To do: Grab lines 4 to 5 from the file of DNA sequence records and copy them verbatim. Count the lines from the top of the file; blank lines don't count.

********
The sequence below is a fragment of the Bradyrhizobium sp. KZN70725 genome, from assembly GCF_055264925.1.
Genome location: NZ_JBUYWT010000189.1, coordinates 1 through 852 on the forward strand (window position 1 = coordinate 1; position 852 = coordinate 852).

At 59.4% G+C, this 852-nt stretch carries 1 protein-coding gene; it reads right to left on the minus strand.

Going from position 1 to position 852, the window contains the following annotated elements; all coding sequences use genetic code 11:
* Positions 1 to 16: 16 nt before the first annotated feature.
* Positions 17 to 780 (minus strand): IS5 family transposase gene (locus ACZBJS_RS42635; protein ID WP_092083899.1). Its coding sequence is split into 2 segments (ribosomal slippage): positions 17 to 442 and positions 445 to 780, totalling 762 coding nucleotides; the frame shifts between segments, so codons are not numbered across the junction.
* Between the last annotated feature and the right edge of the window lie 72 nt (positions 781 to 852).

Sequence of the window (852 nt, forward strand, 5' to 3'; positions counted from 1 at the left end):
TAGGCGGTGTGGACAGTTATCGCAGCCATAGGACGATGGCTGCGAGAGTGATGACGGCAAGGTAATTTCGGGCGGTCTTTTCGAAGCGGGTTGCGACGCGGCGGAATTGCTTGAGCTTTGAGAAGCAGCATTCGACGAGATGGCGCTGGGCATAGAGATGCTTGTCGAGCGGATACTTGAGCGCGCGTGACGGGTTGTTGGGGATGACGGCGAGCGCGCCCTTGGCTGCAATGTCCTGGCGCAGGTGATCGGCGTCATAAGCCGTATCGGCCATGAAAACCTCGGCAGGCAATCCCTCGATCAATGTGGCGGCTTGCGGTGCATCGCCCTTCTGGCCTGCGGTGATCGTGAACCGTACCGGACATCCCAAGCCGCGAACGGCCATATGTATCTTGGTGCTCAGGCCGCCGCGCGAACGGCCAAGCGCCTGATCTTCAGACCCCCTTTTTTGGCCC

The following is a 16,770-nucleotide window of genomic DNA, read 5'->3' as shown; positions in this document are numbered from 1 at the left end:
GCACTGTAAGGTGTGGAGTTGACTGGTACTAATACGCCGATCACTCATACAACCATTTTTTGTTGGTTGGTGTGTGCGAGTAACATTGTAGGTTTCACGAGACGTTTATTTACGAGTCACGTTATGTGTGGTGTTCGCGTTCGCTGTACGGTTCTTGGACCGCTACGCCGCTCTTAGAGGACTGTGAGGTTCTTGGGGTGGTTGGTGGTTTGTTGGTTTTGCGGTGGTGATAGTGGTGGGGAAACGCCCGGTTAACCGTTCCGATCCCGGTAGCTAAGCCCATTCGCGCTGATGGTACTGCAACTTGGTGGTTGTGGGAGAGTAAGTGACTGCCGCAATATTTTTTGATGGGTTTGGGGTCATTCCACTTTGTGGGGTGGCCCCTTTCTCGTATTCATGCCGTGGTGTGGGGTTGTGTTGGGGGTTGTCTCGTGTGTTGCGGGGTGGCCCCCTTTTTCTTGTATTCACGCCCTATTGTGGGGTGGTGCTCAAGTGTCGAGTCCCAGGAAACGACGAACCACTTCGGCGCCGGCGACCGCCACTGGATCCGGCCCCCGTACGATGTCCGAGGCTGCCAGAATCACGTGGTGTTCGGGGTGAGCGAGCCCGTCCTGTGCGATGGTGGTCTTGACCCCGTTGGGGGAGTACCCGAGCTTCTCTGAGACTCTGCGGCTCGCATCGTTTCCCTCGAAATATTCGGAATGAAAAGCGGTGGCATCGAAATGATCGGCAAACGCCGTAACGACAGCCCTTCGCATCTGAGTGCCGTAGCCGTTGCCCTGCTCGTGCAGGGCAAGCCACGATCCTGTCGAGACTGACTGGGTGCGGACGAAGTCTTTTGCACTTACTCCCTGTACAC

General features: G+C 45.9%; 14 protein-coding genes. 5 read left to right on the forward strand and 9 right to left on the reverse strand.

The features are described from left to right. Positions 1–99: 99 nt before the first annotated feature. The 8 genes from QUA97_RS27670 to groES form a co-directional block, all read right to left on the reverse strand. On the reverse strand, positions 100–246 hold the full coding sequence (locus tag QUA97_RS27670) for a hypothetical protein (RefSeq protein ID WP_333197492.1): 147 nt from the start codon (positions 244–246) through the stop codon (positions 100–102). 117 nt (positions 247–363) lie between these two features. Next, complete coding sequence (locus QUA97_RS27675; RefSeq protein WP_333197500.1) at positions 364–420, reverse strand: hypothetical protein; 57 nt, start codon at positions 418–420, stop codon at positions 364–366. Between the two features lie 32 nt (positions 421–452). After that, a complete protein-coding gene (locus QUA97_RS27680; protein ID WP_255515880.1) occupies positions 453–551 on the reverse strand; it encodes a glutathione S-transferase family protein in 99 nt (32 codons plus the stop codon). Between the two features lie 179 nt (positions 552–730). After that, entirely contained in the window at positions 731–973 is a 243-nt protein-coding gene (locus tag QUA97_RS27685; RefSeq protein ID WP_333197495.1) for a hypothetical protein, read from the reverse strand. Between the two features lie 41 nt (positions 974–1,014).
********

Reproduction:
Going from position 1 to position 852, the window contains the following annotated elements; all coding sequences use genetic code 11:
* Positions 1 to 16: 16 nt before the first annotated feature.